Joel Elliott Mooneyhan
A Belt Sander On A Pocketknife
Updated: Sep 10, 2020
In relation to my recent post about the importance of understanding Scripture as it comes to us instead of trying mold it to fit our narrative, I want to point out something I have seen touted a lot in the past few weeks.
In the heat of discussions of race, a meme has been floating around using the Parable of the Lost Sheep from Luke 15. In this parable, a shepherd goes in search of one sheep who is lost, leaving 99 others who are safe. This passage is inappropriate for use in the current conversation of race for a few reasons, which I’ll explain. But before you read on, you must promise to read to the end before you get indignant and click away.
First of all, it is a parable that is drawing a parallel between those whose souls are saved and those whose souls are lost. It isn’t a cultural parable, it is a spiritual one. By using this parable in a conversation about racial injustice, you are using a parable that is not about God’s care for marginalized people, but God’s care for souls who are lost. If you’re having a hard time understanding why this is problematic, here is the point: Using this parable in this way tacitly implies that someone’s skin color is a marker of the condition of their soul before God. This is obviously not the case, and that is not what this parable is about.
Second, this parable is not prescriptive; it is descriptive. In other words, it isn’t told to teach us how to behave, it is told to demonstrate a larger reality. Namely, the reality of God’s care for those who are lost, who are without Him, who need spiritual salvation.
Which brings us to point three. This is a parable of God’s relationship to humanity, not a parable of our relationship to one another. Again, it is illustrating a spiritual reality, not a cultural issue.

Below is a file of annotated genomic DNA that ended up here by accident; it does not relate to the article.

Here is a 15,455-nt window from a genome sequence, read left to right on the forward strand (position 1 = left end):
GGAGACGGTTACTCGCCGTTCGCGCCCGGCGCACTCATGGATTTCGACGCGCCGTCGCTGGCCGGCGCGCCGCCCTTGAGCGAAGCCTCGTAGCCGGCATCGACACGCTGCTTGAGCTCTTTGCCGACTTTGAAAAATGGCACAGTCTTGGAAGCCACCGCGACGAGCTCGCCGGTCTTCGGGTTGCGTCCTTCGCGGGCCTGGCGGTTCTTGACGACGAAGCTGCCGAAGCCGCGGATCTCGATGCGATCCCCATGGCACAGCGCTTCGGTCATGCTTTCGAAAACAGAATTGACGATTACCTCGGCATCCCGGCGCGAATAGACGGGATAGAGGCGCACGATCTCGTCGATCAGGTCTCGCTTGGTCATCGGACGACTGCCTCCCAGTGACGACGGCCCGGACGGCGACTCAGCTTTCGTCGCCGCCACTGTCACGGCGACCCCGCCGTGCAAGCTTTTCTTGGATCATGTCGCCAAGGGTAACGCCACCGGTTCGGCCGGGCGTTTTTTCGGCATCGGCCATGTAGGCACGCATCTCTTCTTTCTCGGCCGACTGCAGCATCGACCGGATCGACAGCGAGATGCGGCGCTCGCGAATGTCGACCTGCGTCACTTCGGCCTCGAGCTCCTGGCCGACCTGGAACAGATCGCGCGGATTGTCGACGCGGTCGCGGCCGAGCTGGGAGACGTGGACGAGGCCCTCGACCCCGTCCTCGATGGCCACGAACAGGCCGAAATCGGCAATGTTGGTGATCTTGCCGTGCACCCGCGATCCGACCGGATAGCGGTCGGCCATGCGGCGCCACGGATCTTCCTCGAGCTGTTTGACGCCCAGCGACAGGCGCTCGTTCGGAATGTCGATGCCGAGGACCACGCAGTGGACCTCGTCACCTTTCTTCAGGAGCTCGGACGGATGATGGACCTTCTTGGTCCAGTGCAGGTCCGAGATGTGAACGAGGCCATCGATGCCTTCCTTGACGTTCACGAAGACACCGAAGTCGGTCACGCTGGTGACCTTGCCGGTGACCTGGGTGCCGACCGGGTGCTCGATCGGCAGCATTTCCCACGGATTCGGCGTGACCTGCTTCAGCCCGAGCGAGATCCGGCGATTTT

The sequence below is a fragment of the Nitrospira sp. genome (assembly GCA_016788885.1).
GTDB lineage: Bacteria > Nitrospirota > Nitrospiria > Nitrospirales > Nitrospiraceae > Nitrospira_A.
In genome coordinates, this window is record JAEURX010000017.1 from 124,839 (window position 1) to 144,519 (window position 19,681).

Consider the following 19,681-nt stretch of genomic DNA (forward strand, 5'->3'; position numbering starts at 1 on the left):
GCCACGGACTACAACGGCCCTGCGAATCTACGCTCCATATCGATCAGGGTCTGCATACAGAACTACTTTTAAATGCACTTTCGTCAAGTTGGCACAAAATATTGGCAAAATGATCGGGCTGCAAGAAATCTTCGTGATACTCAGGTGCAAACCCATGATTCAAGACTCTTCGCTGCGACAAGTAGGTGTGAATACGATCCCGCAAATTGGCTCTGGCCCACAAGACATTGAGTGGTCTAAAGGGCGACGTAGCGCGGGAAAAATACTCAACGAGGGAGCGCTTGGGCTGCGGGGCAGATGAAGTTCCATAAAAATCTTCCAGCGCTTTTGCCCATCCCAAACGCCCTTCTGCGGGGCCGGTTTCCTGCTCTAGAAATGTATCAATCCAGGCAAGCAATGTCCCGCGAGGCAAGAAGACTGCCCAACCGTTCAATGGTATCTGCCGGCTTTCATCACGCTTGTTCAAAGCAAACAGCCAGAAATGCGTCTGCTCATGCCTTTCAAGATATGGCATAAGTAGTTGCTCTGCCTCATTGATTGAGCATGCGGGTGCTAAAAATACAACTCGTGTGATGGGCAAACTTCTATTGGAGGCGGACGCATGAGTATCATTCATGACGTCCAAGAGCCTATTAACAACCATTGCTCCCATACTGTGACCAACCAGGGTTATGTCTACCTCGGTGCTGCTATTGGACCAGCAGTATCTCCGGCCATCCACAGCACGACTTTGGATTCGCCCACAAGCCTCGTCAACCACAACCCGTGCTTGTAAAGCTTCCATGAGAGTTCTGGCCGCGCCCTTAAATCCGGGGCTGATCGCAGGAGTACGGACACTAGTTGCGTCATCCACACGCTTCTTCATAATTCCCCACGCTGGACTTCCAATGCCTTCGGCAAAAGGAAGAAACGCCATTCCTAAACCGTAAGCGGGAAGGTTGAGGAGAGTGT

Now, there is a passage of Scripture that makes the point much better, and is indeed aimed addressing prejudice, injustice, and cultural stratification: 1 Corinthians 12. The whole chapter speaks to this, and verse 26 ties the knot in the thread.
In this passage, Paul likens the Church to a body, where each part is vital to the health and well-being of the whole. He maintains that no part of the body is any less significant than any other. For this reason, no part of the body should say that it does need another, and no part of the body should be made to feel that it isn’t important.
And in verse 26, the coup de grace: “If one member suffers, all suffer together; if one member is honored, all rejoice together.” This is a much better riff on why conversations about race in America are important, and why regardless of our political leanings, we who are Christians have a responsibility to listen to the cries of those who suffer, whether our politics tell us they have good reason for it or not. It isn’t about standing on political ceremony, it is about caring for people unequivocally because they are our brothers and sisters.
You can use a belt sander to sharpen a pocketknife, but that’s a dangerous way to do a job for which there is already a perfectly good tool. If you want to make a case for caring about the marginalized in a society, there is a wealth of Scripture to support it. While Luke 15 is certainly important in understanding the care that Christ has for the souls of people, it is not quite appropriate to apply it to social circumstances. Its aim is elsewhere, and taking it to its logical conclusion ends up in a place that it was never intended to go.
This is why it is vital to study Scripture and not simply read it. Before you reach for the Bible as an ace in the hole to win an argument, and certainly before you repost a meme that is clever and quippy for the sake of scoring another rhetorical point, have the respect for Scripture to understand what is being said, who is saying it, and why.